Frat Pack Tribute: In the past couple years you’ve moved from supporting player to headliner. Was this progression something that you strategically planned? Looking back, were there career choices that in retrospect really paid off?
You can only plan so much. My “plan” has always been to try to do as many things that I’d like to see. For about 90% of the things I’ve done, I did for artistic reasons. (I’ll let you guess the 10% that I did for “other” reasons) You also never know how something is gonna turn out. I always want to improve, so I try to do a lot of theater, which I think is the best way to do that. I don’t sweat a lead part, supporting part, or any of that stuff. I could really care less. I just want them to be good parts and I want to work with good people. I also think it should be fun. If I were to talk about choices that really paid off then Anchorman could be considered the tidal shift. That started this current run on comedies that I’ve done with Judd over the last several years and has given me many more opportunities than I ever had before. That said, I would like to do some more dramatic roles too.
Frat Pack Tribute: When you meet fans on the street are there any past characters (such as Brian Fantana or Mike from Friends) that you appreciate fans referencing? Any past roles that are perhaps less welcome. I’m sure you’re sick by now of “You know how I know you’re gay…”
I appreciate anyone saying they liked anything I did.
Frat Pack Tribute: Speaking of which, you’re famous for many catch-phrases (”You sound like you’re from London” being a favorite of the Tribute editorial staff). Is it ever clear when shooting that a particular line might catch people’s attention?
Sometimes I have a feeling that I think it’d be funny, but you’ll never know what they’re gonna use. I never go into anything thinking catchphrase! but I use my own barometer and to me if it’s funny I’ll try it out. Sometimes, because there’s so much improv on these movies, you just say stuff. “You sound like your from London” was just one of the things that I said. That’s one where I never would’ve guessed it. I did think that “Slappa da Bass” might be something people would be yelling at me for years. Turns out, I was right!
Frat Pack Tribute: You’ve have a number of memorable cameo appearances in films in such as Walk Hard, Year One, and (our favorite) The Ex. Do you approach the work differently when it’s just a scene or two? We’re still kind of sad you never got to squeeze in a Party Down cameo.
I don’t, really. You have a shorter amount of time to make any kind of impact, which can be both good and bad, so I just hope it’s funny. With Walk Hard I remember thinking that because it was just a scene, I didn’t really have to nail a John Lennon accent. I don’t think I’d have that luxury if I had to do it over an entire movie.
Frat Pack Tribute: Over the years you’ve worked multiple times with Elizabeth Banks, Jennifer Aniston, Reese Witherspoon, Rashida Jones, and Leslie Mann. Besides the obvious (talent, beauty, comedic chops), why does this keep happening? Who lost the bet, you or the ladies?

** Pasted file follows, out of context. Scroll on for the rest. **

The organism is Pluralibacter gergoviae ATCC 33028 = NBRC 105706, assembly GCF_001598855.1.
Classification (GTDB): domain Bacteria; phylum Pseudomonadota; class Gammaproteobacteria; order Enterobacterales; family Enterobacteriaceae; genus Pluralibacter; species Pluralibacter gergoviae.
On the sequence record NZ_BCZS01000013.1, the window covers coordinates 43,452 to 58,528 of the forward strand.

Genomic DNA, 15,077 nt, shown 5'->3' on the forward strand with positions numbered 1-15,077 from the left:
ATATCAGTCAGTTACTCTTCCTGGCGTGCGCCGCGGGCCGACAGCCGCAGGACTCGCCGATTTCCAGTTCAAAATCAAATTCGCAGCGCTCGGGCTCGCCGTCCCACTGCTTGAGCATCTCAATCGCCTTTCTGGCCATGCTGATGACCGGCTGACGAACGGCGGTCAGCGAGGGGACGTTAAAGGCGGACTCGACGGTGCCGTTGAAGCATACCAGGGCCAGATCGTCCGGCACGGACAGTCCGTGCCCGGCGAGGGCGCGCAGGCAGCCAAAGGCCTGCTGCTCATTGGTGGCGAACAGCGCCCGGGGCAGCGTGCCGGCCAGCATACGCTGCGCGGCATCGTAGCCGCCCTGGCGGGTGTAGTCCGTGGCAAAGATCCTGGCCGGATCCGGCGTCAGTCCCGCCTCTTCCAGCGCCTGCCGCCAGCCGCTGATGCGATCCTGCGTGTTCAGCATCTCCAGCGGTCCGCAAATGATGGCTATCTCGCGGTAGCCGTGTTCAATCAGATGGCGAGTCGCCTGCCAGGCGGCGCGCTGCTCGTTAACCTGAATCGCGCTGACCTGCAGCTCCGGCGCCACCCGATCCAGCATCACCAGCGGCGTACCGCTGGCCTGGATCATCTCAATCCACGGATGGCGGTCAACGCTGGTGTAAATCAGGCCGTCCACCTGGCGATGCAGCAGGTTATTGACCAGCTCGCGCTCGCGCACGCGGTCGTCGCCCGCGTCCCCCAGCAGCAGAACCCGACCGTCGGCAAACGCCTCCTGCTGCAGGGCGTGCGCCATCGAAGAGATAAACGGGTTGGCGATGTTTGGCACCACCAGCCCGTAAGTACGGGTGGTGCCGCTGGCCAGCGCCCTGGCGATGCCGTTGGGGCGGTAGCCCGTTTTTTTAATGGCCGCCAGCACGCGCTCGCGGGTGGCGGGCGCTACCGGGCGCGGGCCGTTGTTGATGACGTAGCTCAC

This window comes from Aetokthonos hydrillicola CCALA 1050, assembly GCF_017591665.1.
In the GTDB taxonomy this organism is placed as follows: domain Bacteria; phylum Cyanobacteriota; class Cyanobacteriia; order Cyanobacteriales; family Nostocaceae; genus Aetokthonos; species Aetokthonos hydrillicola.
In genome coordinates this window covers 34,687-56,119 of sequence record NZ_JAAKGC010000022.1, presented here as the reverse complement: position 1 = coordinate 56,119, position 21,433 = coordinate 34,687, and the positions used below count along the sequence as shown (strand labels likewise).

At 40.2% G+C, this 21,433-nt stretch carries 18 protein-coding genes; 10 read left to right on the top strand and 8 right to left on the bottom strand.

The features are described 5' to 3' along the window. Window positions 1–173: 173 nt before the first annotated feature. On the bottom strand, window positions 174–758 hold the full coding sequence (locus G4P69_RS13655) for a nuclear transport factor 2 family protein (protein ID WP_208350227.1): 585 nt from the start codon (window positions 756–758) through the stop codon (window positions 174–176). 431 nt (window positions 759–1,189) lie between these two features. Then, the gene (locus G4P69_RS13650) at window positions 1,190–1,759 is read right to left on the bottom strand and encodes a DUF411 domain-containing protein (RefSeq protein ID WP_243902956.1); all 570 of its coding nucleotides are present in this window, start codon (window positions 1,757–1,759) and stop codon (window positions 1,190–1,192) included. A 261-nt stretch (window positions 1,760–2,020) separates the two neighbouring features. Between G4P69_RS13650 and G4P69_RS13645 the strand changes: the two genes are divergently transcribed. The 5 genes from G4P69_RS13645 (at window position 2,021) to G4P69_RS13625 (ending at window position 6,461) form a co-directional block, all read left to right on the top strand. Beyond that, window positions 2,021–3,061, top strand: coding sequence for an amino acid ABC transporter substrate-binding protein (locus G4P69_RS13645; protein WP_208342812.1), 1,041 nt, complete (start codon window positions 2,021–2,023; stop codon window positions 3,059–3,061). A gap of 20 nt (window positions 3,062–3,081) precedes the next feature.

It keeps happening because I’m incredibly lucky. With Banks, we go back to WHAS so for ROLE MODELS we just asked her. Her role was underdeveloped and we knew that she’d make it better than it was. It also shows you what a pal she is. It was the same with Jane Lynch. We wrote ROLE MODELS and PARTY DOWN with her in mind. Although, I did PARTY DOWN with Rob Thomas, Dan Etheridge, and John Enbom (another camp! Those guys are good friends of mine and the creative team behind VERONICA MARS.) I’m bummed I never got to do anything on PARTY DOWN. I certainly planned to, but we shot it in a short time and I was working on other things both seasons. I definitely would have done something in Season 3 but unfortunately, it was canceled.
Frat Pack Tribute: You have Our Idiot Brother and Wanderlust coming out this year, both with themes of idealism. Do you share any world-views or experiences in common with the characters?
In OUR IDIOT BROTHER, the guy I play - Ned - has this ethic he lives by; give people the benefit of the doubt and appeal to their higher angels, then they’ll want to live up to it. He’s an idealist and he’s unflappable. I loved the character, and while I’d like to think that I could do that, I’m not so sure. As for WANDERLUST, I’ve never dropped out to join a commune, but it sounds like Ned’s outlook - kind of great in theory. In reality, probably a nightmare.
Frat Pack Tribute: We’d be remiss without closing by saying that we’re looking forward to your next film with Judd Apatow, revisiting Pete and Debbie from Knocked Up, filming later this year. And we’re still praying for the Anchorman sequel.
“I’ve been rehearsing with Judd
and Leslie for the next one.”
I’ve been rehearsing with Judd and Leslie for the next one. I’m really excited about it. We’re still shaping it a bit but I like it a lot. We start shooting in about six weeks. As for the ANCHORMAN sequel, I know Will, Steve, Dave, and I are all on board. We’d love to do it! It’s really in the studios hands, though.
Thanks to Paul Rudd for taking a few minutes to answer our questions.